ACSI v. Stearns should be declared non-justiciable
I reported in the preceding post that the district court judge ruled against the plaintiffs in ACSI v. Stearns.
The concept of non-justiciability is discussed in articles on this blog  .
I was going to further investigate the details of ACSI v. Stearns, but I now feel that further investigation would be pointless because I feel that trying to resolve this kind of dispute in the courts is not practical or realistic. It is turning the courts into textbook accreditation agencies. For the following reasons, courts are ill-suited for this function:
(1) Fully evaluating textbooks is very time consuming, and the courts must rely to a great extent on the opinions of biased evaluators representing the litigants.
(2) The judges are not experts in the subjects of the textbooks being evaluated.
(3) The evaluations require arbitrary and subjective decisions.
IMO the main question in these textbook evaluations is whether the books present the core or standard material adequately and just add a religious viewpoint. The plaintiffs charged that UC previously accredited textbooks that have non-Christian special viewpoints (and that therefore might not present the core or standard material adequately), but the judge in this case did not respond to that charge.
The ACSI v. Stearns opinion shows the potential size of the burden on the courts. The opinion says that UC rejected more than 175 courses proposed by ACSI schools (see page 8 of the opinion) during the relevant time period (though some of those rejections might have been for the same reason). The plaintiffs submitted untimely expert witness reports on 38 rejected courses (see pages 8-9 of the opinion) and timely expert witness reports on 5 rejected courses (see pages 12-18 of the opinion). And ACSI v. Stearns cannot possibly be conclusive because each challenge to a course rejection must be judged individually.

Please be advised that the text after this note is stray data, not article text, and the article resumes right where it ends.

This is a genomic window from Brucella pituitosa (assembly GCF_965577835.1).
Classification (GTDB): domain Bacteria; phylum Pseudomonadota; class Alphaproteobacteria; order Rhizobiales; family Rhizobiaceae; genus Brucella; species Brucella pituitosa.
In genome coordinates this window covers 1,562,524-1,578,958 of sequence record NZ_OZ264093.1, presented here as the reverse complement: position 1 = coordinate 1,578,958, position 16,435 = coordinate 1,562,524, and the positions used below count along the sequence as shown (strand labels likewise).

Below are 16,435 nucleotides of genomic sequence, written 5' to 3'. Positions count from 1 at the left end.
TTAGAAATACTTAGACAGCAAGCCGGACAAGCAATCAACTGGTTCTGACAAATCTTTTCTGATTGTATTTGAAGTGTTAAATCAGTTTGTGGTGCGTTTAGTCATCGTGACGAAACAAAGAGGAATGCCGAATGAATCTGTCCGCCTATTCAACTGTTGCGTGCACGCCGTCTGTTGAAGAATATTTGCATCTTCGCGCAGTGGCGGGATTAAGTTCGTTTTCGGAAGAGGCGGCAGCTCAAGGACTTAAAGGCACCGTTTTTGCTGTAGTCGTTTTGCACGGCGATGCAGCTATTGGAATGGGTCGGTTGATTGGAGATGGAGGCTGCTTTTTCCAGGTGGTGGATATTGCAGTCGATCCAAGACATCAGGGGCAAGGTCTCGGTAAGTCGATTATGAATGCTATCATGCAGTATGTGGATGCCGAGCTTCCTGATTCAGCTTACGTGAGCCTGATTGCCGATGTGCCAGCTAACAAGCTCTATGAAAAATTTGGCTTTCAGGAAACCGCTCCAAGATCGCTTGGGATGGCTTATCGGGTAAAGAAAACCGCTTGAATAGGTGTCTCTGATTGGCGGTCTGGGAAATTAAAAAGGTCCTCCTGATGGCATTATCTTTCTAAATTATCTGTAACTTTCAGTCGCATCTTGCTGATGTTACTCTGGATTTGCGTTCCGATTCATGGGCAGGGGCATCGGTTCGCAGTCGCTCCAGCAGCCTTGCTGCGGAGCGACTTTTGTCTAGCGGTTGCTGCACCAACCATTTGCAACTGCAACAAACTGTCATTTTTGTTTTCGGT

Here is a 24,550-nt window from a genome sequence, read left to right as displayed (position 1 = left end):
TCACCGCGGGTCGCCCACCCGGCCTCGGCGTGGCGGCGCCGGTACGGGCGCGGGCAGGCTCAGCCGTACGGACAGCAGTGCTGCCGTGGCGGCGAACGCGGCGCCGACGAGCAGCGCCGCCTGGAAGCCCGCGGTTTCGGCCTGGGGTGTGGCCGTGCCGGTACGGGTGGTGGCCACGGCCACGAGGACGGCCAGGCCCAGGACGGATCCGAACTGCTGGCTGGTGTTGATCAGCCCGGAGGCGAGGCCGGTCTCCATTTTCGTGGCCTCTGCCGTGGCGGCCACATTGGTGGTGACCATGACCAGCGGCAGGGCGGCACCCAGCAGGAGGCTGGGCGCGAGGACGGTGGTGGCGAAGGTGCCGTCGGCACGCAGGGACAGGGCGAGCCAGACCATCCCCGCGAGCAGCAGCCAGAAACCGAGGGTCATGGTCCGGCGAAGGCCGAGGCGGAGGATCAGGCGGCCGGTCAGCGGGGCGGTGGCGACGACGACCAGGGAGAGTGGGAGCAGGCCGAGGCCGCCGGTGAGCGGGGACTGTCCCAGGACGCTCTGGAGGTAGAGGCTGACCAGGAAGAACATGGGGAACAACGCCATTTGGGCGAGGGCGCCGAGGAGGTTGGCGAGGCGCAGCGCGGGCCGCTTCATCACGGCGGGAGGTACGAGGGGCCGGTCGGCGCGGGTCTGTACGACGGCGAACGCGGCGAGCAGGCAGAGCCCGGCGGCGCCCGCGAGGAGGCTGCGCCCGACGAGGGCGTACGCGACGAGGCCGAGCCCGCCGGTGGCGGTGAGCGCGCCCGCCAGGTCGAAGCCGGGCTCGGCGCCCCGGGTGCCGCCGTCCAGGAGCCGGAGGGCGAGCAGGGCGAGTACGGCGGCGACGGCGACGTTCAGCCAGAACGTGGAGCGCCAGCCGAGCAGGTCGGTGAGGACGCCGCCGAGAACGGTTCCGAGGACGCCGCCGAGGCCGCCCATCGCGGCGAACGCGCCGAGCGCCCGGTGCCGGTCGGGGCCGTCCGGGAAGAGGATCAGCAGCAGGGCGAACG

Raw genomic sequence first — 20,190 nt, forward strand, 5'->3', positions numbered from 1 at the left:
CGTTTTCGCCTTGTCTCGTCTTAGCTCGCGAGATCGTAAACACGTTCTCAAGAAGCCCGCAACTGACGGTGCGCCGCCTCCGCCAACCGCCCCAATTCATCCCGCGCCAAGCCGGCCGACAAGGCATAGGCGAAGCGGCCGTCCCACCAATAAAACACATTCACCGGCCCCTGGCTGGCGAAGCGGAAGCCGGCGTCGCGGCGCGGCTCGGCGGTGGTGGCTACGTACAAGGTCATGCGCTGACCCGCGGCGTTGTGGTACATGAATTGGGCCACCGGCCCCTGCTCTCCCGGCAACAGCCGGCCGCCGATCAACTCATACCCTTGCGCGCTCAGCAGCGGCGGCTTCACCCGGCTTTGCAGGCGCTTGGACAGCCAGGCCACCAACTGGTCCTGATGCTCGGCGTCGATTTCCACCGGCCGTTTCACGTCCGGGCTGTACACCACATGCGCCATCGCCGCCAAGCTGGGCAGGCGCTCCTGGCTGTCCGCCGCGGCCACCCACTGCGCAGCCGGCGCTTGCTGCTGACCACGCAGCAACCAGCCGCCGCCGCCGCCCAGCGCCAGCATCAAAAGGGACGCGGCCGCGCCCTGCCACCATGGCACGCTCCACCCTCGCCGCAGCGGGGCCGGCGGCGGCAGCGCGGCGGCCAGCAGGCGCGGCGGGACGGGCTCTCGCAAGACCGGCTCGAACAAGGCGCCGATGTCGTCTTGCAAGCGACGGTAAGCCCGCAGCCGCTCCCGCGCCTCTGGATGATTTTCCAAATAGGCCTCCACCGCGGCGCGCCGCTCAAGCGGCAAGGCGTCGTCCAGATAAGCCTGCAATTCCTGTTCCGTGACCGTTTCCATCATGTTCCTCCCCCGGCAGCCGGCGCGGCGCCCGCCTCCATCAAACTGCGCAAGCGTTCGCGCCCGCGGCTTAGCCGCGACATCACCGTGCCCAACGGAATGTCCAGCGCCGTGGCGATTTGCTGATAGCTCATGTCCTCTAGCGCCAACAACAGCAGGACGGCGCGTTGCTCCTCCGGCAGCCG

IMO the only easy way to assure that the core or standard material is included in the course materials of accredited courses is to require the fundy schools to use standard, non-Christian texts and use supplemental materials to add the Christian viewpoints. Fundy textbooks should not be allowed except as supplemental textbooks. The same goes for all other textbooks that present a narrow viewpoint. IMO the courts should declare ACSI v. Stearns to be non-justiciable and require that UC deny accreditation to all high-school courses that use a narrowly focused textbook as the sole or main textbook.
Why do the fundies insist on having Christian this and Christian that? I think that one of the reasons for that is the extreme hostility that the courts have shown towards religion -- or anything even suggesting religion -- in the public square. Examples: Three court decisions -- Kitzmiller v. Dover, Selman v. Cobb County, and Freiler v. Tangipahoa Parish -- ruled against evolution disclaimers in public school science classes, though the disclaimers were just sops to the fundies (and other Darwin doubters) because only Darwinism is actually taught. Because of the mere threat of a lawsuit, big bad Los Angeles County caved in to demands for removal of a tiny cross from the county seal.